Copycat – Chapter Thirty


Chapter Thirty

Sunday: December 8, 2024

“Good morning, sweetheart,” Thomas said softly, his phone pressed to his ear. “No, I… I don’t know when I’ll be home. I’ll do my best to come see you before you leave again. I just wanted to say happy birthday,” he said.

Bo frowned, tucking his laptop under his left arm. “You can go home, Tom,” he said quietly. Thomas’s blue eyes shifted to the blonde’s face. “Jamal will get you a flight back home today. It’s your… daughter’s birthday?”

“And son’s. Twins.”

“Go,” Bo said softly. “I’d hate to miss out on my girls’ birthdays,” he added.

Thomas cocked his head to the side. “Are you sure?”


“Thank you,” Thomas whispered. Bo nodded. “Good news, sweetheart. Looks like I’ll come back today.” Bo smiled faintly and walked out of the family room. He set his laptop on the table in the small breakfast nook and headed into the kitchen. After filling up the coffee pot’s reservoir with water, he turned it on. He leaned back against the counter, crossing his arms over his chest.

His plan was to do whatever he could to find out who his stalker was before the sun set that evening. He knew it was going to take a lot of time practically glued to his laptop, but it was something he was willing to do. It was something he had to do. For his family.

Bo looked down as a small hand tugged on his shirt sleeve. He smiled softly. “Hey, buddy.” Elijah, still in his pajamas, held his arms out toward Bo. Bo uncrossed his arms and bent down to pick up the boy. “You’re getting heavy, you know,” the blonde said, swinging him around to rest on his hip.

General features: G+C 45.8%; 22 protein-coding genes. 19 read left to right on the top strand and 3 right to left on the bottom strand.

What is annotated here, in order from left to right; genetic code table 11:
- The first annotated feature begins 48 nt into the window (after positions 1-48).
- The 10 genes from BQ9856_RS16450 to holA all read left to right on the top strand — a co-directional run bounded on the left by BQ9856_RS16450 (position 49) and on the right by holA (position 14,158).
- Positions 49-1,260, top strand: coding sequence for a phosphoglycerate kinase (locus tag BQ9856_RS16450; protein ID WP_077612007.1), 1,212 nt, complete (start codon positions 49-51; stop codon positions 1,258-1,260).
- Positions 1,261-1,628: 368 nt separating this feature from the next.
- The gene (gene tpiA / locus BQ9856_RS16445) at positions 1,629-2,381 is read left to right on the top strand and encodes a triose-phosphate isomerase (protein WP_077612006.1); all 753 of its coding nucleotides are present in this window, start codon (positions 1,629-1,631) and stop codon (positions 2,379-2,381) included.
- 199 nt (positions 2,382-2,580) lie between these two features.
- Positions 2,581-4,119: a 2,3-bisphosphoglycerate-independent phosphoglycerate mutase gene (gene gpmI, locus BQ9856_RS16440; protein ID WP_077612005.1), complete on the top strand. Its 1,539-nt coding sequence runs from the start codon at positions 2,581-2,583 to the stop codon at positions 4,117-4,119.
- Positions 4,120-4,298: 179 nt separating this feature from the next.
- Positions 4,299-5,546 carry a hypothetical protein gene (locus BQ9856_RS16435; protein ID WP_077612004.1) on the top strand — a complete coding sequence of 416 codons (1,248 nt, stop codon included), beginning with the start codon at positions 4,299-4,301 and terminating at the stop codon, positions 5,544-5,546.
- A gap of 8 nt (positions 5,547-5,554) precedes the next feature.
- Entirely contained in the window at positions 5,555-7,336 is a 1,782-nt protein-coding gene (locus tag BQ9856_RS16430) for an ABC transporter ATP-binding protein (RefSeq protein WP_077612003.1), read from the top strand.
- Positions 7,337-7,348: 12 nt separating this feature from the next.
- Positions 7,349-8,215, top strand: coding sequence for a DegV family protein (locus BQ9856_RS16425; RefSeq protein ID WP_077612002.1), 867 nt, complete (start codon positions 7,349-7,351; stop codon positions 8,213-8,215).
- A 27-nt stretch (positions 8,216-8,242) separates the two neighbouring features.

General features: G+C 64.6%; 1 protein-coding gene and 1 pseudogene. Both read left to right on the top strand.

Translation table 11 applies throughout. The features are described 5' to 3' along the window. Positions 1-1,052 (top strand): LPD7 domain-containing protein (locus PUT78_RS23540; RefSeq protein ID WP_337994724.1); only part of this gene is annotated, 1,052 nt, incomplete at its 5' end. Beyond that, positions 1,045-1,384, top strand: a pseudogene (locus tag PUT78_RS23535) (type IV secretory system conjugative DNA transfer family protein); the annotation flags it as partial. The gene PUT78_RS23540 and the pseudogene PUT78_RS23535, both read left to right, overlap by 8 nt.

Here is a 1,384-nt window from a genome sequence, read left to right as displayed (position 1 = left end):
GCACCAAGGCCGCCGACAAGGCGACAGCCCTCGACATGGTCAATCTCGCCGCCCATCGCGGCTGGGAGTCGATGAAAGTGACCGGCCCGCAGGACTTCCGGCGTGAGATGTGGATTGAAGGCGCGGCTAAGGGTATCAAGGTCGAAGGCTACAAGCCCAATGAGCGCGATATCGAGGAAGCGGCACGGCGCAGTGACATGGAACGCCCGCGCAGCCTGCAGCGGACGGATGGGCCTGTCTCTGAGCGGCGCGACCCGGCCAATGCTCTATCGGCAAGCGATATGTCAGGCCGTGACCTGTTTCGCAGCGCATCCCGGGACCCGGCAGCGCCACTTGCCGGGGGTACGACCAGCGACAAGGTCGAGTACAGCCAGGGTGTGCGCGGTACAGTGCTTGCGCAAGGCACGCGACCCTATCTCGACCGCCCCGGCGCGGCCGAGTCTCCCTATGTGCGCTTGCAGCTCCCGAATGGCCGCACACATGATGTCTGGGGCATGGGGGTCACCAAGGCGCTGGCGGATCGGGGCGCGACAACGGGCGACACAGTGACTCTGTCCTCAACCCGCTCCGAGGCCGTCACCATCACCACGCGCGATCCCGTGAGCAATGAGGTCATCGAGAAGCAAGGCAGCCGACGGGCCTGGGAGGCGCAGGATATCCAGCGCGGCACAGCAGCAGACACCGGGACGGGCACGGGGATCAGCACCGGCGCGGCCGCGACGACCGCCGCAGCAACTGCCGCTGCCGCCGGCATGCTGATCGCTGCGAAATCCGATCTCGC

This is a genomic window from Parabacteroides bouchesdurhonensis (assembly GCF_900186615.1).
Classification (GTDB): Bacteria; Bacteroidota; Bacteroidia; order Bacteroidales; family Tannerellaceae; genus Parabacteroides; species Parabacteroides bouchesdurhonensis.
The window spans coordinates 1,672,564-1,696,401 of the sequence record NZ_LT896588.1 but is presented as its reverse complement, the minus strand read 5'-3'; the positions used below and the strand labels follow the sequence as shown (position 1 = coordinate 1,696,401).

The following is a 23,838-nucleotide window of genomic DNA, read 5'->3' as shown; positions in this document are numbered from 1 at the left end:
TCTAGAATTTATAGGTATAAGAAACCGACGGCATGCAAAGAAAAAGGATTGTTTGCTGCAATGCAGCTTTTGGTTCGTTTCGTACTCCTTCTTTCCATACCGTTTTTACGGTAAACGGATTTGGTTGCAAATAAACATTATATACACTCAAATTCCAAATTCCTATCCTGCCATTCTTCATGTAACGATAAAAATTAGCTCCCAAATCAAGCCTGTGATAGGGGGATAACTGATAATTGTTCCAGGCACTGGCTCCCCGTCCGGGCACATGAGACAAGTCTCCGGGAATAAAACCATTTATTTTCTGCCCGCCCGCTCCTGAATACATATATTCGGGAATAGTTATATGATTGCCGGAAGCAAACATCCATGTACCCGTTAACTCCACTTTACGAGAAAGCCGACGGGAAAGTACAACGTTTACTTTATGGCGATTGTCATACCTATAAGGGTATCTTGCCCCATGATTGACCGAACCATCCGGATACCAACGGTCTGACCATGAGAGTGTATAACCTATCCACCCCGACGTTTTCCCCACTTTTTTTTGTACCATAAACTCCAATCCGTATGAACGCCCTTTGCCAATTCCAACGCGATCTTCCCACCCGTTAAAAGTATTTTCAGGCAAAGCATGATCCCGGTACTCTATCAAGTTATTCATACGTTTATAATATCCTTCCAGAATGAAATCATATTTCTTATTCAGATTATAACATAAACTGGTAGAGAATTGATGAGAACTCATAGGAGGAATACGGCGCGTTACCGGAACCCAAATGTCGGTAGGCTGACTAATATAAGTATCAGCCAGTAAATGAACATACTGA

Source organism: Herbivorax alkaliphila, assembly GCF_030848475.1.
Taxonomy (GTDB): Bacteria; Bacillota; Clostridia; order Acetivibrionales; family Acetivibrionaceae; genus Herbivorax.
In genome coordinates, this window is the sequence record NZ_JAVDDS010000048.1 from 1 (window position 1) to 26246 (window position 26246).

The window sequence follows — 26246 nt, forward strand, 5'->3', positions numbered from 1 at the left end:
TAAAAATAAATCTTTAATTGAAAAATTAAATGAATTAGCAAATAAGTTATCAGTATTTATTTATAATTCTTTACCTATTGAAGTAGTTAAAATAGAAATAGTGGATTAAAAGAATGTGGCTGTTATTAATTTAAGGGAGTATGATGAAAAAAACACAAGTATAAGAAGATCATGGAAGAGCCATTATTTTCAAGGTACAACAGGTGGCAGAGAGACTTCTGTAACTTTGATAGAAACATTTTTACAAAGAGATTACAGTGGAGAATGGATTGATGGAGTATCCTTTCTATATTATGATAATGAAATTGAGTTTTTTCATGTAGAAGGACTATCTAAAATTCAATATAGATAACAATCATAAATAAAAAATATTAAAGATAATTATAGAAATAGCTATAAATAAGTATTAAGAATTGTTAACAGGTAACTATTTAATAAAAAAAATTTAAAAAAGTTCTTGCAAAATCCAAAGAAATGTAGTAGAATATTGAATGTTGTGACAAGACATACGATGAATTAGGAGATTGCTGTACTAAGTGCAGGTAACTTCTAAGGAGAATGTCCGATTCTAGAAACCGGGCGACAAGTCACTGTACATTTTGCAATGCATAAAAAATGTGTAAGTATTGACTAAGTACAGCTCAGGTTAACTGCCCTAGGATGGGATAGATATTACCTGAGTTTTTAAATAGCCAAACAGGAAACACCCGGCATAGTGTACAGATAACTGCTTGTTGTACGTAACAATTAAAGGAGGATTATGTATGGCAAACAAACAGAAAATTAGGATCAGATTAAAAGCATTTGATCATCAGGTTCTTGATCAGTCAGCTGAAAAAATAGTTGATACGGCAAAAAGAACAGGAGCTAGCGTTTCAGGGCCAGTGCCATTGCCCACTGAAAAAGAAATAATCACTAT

“Nuh-uh,” Elijah denied, wrapping his arms loosely around Bo’s neck. “What if I just, you know, stay small and cute forever?” he asked.

Bo chuckled. “Well, I suppose you could, but I don’t think that’s something science has accounted for just yet.” Elijah dropped his head to Bo’s shoulder. “But, the good news is that you’ll always be adorable and as you get older, that’ll change into people telling you how handsome you are.”

“And that’s a good thing?”

“Definitely a good thing.”

“Are you handsome?”

Bo snorted. “I’m short enough that everyone taller than me calls me adorable,” he said. “Which, you know, is most of the men I know,” he added. Elijah gave a little laugh, lifting his head to look up at Bo again. “What awesome things do you have planned for the day?”

“I dunno,” Elijah said, lifting his shoulders. “What’re you doing?”

“After coffee is made, I think I’ll be stuck behind a computer most of the day,” Bo said. “But there’s snow on the ground, if you guys wanted to go out and, what, build a fort? Dig a hole?”

“Maybe,” Elijah agreed with a slight nod. “Would Jensen go out with us?”

“Probably. He’s really good at snow forts,” Bo said. Elijah smiled. “Are you hungry?”

Elijah nodded. “Waffles?” he questioned.

“Of course. I’ll do waffles.” Bo’s arm tightened around the boy as he pushed away from the counter and pulled open the freezer. After breakfast, he could get back to the search for his stalker. That was what mattered the most for the day.


Bo flinched as someone knocked on the passenger side window of his car. He turned toward the door just as it opened. He smiled faintly. “Hi.”

Jamal smiled back at the blonde, sliding into the car and closing the door. “What’re you doing out here? Your family’s in the back building snowmen and shit.”

“I’ve been trying to find the killer,” Bo said. He looked down, tapping the unopened cigarette pack against his thigh. “Whenever I have a craving that I don’t want to bother Jensen with, I just come out here and hold this for a little bit. I don’t plan on smoking any of them, but it’s a reminder of how far I’ve come, how much I don’t want to fall back on who I was after Bridget died.”